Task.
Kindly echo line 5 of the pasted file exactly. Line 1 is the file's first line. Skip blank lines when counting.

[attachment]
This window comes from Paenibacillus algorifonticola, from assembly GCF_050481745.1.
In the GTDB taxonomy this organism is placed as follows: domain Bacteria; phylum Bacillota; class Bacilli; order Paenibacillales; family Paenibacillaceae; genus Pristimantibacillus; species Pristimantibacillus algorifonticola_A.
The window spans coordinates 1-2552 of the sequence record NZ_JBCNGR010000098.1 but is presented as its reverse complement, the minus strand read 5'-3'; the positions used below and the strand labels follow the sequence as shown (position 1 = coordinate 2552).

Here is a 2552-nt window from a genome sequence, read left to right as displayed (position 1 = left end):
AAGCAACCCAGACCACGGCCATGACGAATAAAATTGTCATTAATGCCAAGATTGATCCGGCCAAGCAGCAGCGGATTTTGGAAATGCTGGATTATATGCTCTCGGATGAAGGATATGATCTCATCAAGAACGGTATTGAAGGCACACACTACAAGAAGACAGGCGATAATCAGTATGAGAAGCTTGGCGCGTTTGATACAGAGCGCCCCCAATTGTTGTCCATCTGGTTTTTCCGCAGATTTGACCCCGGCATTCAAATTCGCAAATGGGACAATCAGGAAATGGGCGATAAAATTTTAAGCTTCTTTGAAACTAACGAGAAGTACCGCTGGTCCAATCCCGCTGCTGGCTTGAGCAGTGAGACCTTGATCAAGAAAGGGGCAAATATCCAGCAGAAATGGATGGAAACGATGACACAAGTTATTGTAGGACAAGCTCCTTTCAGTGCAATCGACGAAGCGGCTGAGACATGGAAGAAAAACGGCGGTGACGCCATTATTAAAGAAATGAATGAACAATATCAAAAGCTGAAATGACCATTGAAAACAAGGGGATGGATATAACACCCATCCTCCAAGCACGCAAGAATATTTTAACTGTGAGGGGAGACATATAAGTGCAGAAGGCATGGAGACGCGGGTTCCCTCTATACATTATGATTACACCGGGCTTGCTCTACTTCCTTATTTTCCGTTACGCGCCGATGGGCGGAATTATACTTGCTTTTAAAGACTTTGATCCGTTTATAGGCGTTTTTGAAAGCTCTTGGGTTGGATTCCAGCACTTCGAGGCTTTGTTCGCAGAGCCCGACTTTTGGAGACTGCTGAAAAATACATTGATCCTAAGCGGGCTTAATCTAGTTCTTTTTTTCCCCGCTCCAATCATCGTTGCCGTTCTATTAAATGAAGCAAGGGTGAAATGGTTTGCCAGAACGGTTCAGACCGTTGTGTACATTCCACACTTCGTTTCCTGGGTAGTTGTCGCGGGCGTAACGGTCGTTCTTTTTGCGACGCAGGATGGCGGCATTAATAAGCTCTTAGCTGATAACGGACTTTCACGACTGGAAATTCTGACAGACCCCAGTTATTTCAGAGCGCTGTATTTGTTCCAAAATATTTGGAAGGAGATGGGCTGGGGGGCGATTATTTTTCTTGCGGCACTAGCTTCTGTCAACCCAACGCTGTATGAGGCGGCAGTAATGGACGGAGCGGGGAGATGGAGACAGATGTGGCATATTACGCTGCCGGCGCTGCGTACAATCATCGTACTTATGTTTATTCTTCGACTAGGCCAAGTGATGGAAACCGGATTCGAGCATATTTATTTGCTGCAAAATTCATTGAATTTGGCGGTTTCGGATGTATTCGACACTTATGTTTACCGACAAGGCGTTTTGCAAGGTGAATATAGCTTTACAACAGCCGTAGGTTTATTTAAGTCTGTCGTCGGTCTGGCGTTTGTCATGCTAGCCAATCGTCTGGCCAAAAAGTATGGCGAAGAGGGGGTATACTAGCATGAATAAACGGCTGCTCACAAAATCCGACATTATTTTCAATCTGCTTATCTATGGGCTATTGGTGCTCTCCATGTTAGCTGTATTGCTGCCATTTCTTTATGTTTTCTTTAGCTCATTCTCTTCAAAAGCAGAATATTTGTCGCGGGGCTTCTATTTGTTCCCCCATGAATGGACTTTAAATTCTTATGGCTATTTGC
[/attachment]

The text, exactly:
AAGCAACCCAGACCACGGCCATGACGAATAAAATTGTCATTAATGCCAAGATTGATCCGGCCAAGCAGCAGCGGATTTTGGAAATGCTGGATTATATGCTCTCGGATGAAGGATATGATCTCATCAAGAACGGTATTGAAGGCACACACTACAAGAAGACAGGCGATAATCAGTATGAGAAGCTTGGCGCGTTTGATACAGAGCGCCCCCAATTGTTGTCCATCTGGTTTTTCCGCAGATTTGACCCCGGCATTCAAATTCGCAAATGGGACAATCAGGAAATGGGCGATAAAATTTTAAGCTTCTTTGAAACTAACGAGAAGTACCGCTGGTCCAATCCCGCTGCTGGCTTGAGCAGTGAGACCTTGATCAAGAAAGGGGCAAATATCCAGCAGAAATGGATGGAAACGATGACACAAGTTATTGTAGGACAAGCTCCTTTCAGTGCAATCGACGAAGCGGCTGAGACATGGAAGAAAAACGGCGGTGACGCCATTATTAAAGAAATGAATGAACAATATCAAAAGCTGAAATGACCATTGAAAACAAGGGGATGGATATAACACCCATCCTCCAAGCACGCAAGAATATTTTAACTGTGAGGGGAGACATATAAGTGCAGAAGGCATGGAGACGCGGGTTCCCTCTATACATTATGATTACACCGGGCTTGCTCTACTTCCTTATTTTCCGTTACGCGCCGATGGGCGGAATTATACTTGCTTTTAAAGACTTTGATCCGTTTATAGGCGTTTTTGAAAGCTCTTGGGTTGGATTCCAGCACTTCGAGGCTTTGTTCGCAGAGCCCGACTTTTGGAGACTGCTGAAAAATACATTGATCCTAAGCGGGCTTAATCTAGTTCTTTTTTTCCCCGCTCCAATCATCGTTGCCGTTCTATTAAATGAAGCAAGGGTGAAATGGTTTGCCAGAACGGTTCAGACCGTTGTGTACATTCCACACTTCGTTTCCTGGGTAGTTGTCGCGGGCGTAACGGTCGTTCTTTTTGCGACGCAGGATGGCGGCATTAATAAGCTCTTAGCTGATAACGGACTTTCACGACTGGAAATTCTGACAGACCCCAGTTATTTCAGAGCGCTGTATTTGTTCCAAAATATTTGGAAGGAGATGGGCTGGGGGGCGATTATTTTTCTTGCGGCACTAGCTTCTGTCAACCCAACGCTGTATGAGGCGGCAGTAATGGACGGAGCGGGGAGATGGAGACAGATGTGGCATATTACGCTGCCGGCGCTGCGTACAATCATCGTACTTATGTTTATTCTTCGACTAGGCCAAGTGATGGAAACCGGATTCGAGCATATTTATTTGCTGCAAAATTCATTGAATTTGGCGGTTTCGGATGTATTCGACACTTATGTTTACCGACAAGGCGTTTTGCAAGGTGAATATAGCTTTACAACAGCCGTAGGTTTATTTAAGTCTGTCGTCGGTCTGGCGTTTGTCATGCTAGCCAATCGTCTGGCCAAAAAGTATGGCGAAGAGGGGGTATACTAGCATGAATAAACGGCTGCTCACAAAATCCGACATTATTTTCAATCTGCTTATCTATGGGCTATTGGTGCTCTCCATGTTAGCTGTATTGCTGCCATTTCTTTATGTTTTCTTTAGCTCATTCTCTTCAAAAGCAGAATATTTGTCGCGGGGCTTCTATTTGTTCCCCCATGAATGGACTTTAAATTCTTATGGCTATTTGC